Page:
Each year, Grammie and Grampie, their four adult children and their spouses, would mastermind the family Easter Egg Hunt. There was never any question where it would be held. And while it was not so grand as the nation's Egg Rolling at the White House, it was as meticulously arranged and punctiliously celebrated.
All aunts contributed the necessary elements -- colored eggs of course (always the subject of high scrutiny and devastating comments sotto voce); home-made cookies (the honor of their sex ensured we never had others); and mountains of Easter candy that started with chocolate rabbits and ended with jelly beans. Then circled back to chocolate again. Excess was the order of the day.
Children were encouraged to play outside. Important doings were underway... in the kitchen and in the "rec" room below where the men had the task of determining the hiding places in and out... and carefully writing each location down. These men might grumble... but they never missed this crucial aspect of the affair. They would have been there anyway; we all ended each day in Grammie's house and kitchen perforce, no invitation ever needed.
At the appointed hour Easter Day, after church and a heavy, formal luncheon which lost nothing of our solid living Hanoverian ancestors, the grandchildren (and that meant every last one of us) were gathered at the starting point in the garage, where on ordinary days Grampie was not above showing off his latest Oldsmobile and his automated garage door. His children, as yet, had neither.
The grandchildren's Easter eggs.
Grampie and his two sons and two sons-in-law including my father were in charge of Order and Efficiency. This year would surely not be a repeat of what happened last year. But it always was...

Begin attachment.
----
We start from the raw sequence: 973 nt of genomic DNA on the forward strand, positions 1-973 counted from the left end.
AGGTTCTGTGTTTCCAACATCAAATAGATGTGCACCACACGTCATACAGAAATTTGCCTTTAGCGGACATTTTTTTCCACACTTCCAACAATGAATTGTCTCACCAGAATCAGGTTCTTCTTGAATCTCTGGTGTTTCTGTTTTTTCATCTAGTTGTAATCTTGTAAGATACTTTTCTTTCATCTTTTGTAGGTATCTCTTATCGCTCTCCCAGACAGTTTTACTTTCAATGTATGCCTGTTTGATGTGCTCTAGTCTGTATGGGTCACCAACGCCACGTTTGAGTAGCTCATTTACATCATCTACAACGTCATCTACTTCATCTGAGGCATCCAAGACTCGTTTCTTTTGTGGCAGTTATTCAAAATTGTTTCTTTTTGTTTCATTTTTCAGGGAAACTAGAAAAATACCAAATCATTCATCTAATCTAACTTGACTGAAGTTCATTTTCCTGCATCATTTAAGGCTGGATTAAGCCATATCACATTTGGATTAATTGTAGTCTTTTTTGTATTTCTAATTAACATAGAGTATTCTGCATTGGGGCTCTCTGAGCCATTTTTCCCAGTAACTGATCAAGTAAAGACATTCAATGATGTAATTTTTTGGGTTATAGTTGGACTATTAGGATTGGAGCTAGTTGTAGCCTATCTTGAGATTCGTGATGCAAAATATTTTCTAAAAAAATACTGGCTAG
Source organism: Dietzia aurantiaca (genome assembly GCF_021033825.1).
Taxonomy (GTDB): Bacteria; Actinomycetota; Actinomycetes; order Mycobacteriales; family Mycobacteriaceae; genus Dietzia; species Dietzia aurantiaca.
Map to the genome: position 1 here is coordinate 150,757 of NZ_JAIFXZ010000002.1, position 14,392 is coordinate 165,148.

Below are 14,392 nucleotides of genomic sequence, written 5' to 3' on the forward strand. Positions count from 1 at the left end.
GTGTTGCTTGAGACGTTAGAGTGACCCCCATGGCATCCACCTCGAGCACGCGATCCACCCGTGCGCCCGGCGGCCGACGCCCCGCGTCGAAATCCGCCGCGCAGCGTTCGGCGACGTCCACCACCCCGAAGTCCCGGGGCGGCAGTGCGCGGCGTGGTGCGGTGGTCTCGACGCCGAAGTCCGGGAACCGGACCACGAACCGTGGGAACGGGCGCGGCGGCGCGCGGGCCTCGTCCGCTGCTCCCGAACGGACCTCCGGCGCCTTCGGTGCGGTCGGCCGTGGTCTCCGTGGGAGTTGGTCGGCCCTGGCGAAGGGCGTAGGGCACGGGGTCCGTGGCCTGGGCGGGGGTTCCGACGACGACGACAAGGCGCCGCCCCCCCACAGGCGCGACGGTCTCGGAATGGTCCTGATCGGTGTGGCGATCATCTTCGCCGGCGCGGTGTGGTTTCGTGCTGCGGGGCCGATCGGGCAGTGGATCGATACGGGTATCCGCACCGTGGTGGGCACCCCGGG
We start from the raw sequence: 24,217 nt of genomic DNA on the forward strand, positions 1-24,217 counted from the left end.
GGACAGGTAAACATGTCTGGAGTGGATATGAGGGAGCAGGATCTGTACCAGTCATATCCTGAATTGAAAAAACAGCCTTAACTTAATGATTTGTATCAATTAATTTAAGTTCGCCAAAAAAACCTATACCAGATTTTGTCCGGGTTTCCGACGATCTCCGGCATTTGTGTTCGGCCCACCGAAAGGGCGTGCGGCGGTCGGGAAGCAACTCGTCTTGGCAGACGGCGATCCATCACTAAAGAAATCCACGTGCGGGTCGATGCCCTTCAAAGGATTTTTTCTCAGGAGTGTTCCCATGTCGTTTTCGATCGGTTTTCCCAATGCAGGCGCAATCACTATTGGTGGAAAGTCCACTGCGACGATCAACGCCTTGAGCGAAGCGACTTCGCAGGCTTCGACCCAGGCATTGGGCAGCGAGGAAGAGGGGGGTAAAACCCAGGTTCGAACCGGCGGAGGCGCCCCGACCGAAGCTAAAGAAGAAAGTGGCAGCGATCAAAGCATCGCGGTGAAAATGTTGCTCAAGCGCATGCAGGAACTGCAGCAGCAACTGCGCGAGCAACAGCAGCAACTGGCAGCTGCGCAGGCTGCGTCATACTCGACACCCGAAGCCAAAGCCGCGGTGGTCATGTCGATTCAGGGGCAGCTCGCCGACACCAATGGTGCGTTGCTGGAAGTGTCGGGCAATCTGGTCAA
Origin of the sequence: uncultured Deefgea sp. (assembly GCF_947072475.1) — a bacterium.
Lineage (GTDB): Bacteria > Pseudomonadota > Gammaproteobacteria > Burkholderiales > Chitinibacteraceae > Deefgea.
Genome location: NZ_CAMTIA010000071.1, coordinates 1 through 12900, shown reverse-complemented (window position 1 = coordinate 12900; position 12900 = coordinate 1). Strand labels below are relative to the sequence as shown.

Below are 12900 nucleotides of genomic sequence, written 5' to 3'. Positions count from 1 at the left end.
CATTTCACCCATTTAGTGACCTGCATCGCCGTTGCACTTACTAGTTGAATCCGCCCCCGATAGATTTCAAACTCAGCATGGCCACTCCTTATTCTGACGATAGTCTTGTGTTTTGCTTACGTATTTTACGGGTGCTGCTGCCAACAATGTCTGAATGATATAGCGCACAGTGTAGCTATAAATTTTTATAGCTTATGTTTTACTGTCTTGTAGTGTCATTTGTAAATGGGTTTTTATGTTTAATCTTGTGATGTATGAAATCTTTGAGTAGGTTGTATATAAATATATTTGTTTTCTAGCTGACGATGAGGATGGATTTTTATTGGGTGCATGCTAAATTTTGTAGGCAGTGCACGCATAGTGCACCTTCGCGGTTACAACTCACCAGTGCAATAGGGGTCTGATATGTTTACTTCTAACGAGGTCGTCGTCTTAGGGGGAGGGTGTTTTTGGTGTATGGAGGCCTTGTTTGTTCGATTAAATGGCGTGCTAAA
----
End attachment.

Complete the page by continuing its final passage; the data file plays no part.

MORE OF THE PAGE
The children were all sternly and solemnly admonished to put what they found in their Easter basket and, Above All Else, to let one of the hovering adults know Where They Had Found It.
As always, the organizing theory was excellent... but the reality ensured the customary mass chaos (and much laughter).
The youngest grandchildren could never recall where they had found that chocolate bunny, which was already absent an ear. The oldest grandchildren (inspired by me, the oldest of all) were practised predators. We knew all the best hiding places and went to them like a bat from hell, erasing all order as we went.
Such perhaps was the truest indication that we were a family, each and every one of us.
Unwilling to end this giant game of hide and seek, the grandchildren hid and re-hid the eggs (now mostly broken and inedible) and candies, too. There were only to be found when one of the uncles was sure to find in humid July in the toe of his winter boots, a very jaundiced and pungent Easter egg artifact. So, that's where that one went....
No Easter, however, would have been complete without my father taking us to the feed store and reviewing the new colored chicks and ducks (red, blue, purple, green). We were allowed a half a dozen or so; before we left Grammie's we got to show our less fortunate cousins What We Got... pets all, none ever to be eaten.
Now all this exists only in my mind's eye... but, because I've summoned this story, it is all quite clear, so many fond details not lost, but here after all and after all these years.
And so I say to every parent, grandparent and distant aunts and uncles, too: this day, live this day and hug every memory close. Each one is yours... and precious, too; not one to lose. It all starts with a colored egg, my privilege too long forgot, to do this day, in remembrance of all, each one alive in me as I in them.